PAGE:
On the Road with CyberBee

By Joseph, Linda C. | MultiMedia Schools, November/December 2000 | Go to article overview
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On the Road with CyberBee

Joseph, Linda C., MultiMedia Schools

Our lives are filled with destinations, whether it is a jaunt to a fast food restaurant or a trip to a favorite vacation spot. In each case, we need to know the directions. Sometimes we simply know how to go from point A to point B, other times we have to study maps. Think about how you give directions for navigating to your house. Do you say turn east, west, north, or south on such and such a street; or do you say left or right? Do you provide landmarks like turn east just after McDonalds or if you pass the fire station you have gone too far? If the landmarks were not there, would people be able to find the street or your house? When you have been given directions, have you ever gotten lost? How many times did you have to stop before someone could give you more precise instructions? We know that understanding how to read different kinds of maps, plot routes between two points, and interpret the data in a concise manner are important concepts for students to learn. Where on the Web can we find tools to help us? Let CyberBee show you the way.



Find facts, figures, and statistical data on geography, people, history, and economy in the Countries from A to Z section. Maps of the World serves as a quick reference to fun-color physical and political maps organized by regions. A nice linking feature allows you to toggle between the physical and political maps.

Color Landform Atlas of the United States

The Color Landform Atlas of the United States supplies a topographic, satellite, county outline, and postscript map for every state. An 1895 Rand McNally Atlas provides maps for states during that time period. On the 1895 maps, railroads are shown instead of roads because rails were the primary mode of transportation. States are listed alphabetically on the main page. The ease of use will appeal to students.

Flags and Maps of the World

Based on information from the CIA World Fact Book, this easy-to-use site is perfect for students. Click on a continent, then choose a country. A large color flag and map are returned, ready to print for a report.

How Far Is It?

This service uses data from the U.S. Census and a supplementary list of cities around the world to find the latitude and longitude of two places and then calculates the distance between them (as the crow flies). It also provides a map showing the two locations, using the Xerox PARC Map Server.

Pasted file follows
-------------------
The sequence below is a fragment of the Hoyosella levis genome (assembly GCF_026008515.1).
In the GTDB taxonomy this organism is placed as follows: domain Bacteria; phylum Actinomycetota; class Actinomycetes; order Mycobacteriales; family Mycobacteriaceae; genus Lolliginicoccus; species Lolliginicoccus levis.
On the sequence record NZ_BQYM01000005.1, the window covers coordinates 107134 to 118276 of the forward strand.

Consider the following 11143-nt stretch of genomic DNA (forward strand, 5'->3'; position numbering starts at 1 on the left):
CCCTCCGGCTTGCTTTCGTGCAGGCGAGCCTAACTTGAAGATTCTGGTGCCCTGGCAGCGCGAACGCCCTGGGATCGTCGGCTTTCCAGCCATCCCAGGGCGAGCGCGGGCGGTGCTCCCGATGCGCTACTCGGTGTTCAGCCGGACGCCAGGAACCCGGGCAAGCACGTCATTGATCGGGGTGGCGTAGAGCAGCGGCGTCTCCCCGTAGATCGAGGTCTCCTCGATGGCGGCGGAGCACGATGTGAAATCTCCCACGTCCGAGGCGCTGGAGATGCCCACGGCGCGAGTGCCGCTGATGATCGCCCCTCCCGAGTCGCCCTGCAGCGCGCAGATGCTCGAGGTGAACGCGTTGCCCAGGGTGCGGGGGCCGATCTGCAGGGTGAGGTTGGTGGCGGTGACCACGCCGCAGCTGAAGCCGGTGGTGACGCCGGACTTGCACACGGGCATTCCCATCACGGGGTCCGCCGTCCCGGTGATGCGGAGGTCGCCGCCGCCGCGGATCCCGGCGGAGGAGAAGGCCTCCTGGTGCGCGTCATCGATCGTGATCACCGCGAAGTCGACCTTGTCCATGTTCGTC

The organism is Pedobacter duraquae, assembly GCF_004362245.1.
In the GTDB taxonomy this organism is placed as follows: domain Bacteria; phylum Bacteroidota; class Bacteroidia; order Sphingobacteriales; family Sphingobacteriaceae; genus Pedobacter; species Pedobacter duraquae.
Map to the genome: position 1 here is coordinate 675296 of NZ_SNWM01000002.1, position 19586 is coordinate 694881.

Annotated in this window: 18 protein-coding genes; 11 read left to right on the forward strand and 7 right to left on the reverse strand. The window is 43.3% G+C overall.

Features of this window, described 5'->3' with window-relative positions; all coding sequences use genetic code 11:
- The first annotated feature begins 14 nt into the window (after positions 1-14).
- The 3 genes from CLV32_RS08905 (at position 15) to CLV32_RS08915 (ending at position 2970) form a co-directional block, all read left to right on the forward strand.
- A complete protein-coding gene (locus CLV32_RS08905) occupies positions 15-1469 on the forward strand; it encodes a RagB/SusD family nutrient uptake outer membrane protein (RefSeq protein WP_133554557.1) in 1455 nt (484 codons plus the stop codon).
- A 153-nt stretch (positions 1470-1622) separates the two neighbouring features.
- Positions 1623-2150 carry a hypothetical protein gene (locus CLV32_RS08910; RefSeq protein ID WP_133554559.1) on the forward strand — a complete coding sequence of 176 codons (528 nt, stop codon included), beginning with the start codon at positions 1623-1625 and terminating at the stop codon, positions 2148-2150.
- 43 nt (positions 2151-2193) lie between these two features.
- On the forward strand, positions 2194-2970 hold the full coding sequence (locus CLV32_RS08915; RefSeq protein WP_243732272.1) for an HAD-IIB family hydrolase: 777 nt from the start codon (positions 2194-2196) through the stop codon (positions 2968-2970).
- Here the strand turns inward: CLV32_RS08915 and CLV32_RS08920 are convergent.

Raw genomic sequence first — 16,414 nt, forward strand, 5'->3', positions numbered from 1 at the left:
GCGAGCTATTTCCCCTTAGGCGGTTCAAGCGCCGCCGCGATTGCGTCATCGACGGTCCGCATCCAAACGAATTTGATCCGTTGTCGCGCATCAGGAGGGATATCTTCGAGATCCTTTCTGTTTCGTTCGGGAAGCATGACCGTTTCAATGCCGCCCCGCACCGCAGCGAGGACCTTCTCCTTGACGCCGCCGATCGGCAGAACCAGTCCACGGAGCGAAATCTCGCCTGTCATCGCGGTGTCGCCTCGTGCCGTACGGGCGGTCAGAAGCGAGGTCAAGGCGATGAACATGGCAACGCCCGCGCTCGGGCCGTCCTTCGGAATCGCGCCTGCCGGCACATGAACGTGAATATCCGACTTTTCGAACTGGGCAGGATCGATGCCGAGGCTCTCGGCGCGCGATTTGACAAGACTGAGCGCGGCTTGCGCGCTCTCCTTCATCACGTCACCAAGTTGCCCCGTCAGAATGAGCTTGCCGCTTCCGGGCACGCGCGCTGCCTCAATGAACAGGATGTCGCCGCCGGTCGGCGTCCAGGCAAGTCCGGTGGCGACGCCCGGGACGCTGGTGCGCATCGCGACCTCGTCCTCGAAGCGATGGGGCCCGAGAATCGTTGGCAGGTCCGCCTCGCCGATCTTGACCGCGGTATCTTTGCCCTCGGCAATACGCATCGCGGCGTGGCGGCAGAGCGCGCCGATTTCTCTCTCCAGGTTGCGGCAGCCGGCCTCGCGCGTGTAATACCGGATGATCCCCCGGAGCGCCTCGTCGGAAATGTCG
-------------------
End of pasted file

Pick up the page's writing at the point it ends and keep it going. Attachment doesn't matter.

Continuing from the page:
Map Machine-National Geographic

Locate broad geographical areas with this sophisticated interface. Political/satellite maps are returned. You can print, save, or e-mail the images.

Map Generators




Yahoo! Maps

Are you looking for a map that you can use on your school Web page, driving directions to the amusement park, or a place to save maps you find? Several sites allow you to create, save, e-mail, and link to maps. MapBlast has a cool feature where you can select icons to represent places you designate by clicking on the map. Expedia provides an overview of the region on the same page. MapQuest appears to have the most up-to-date mapping system for new roads. Yahoo! utilizes MapQuest, but has its own easy-touse interface. While these map services are great tools for finding places, you need to keep in mind that the maps are not totally accurate.

Historical Maps

American Memory Map Collections

Seven categories of maps from 1597 to 1988 are presented in this amazing collection. Categories include cities and towns, immigration and settlement, conservation and environment, military battles and campaigns, discovery and exploration, and transportation and communication. Specially designed software from Lizard Tech allows you spectacular zooming capabilities.

Cultural Maps-University of Virginia

Color-coded U.S. Territorial Maps show the progression of Westward expansion from 1775 to 1920.

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On the Road with CyberBee


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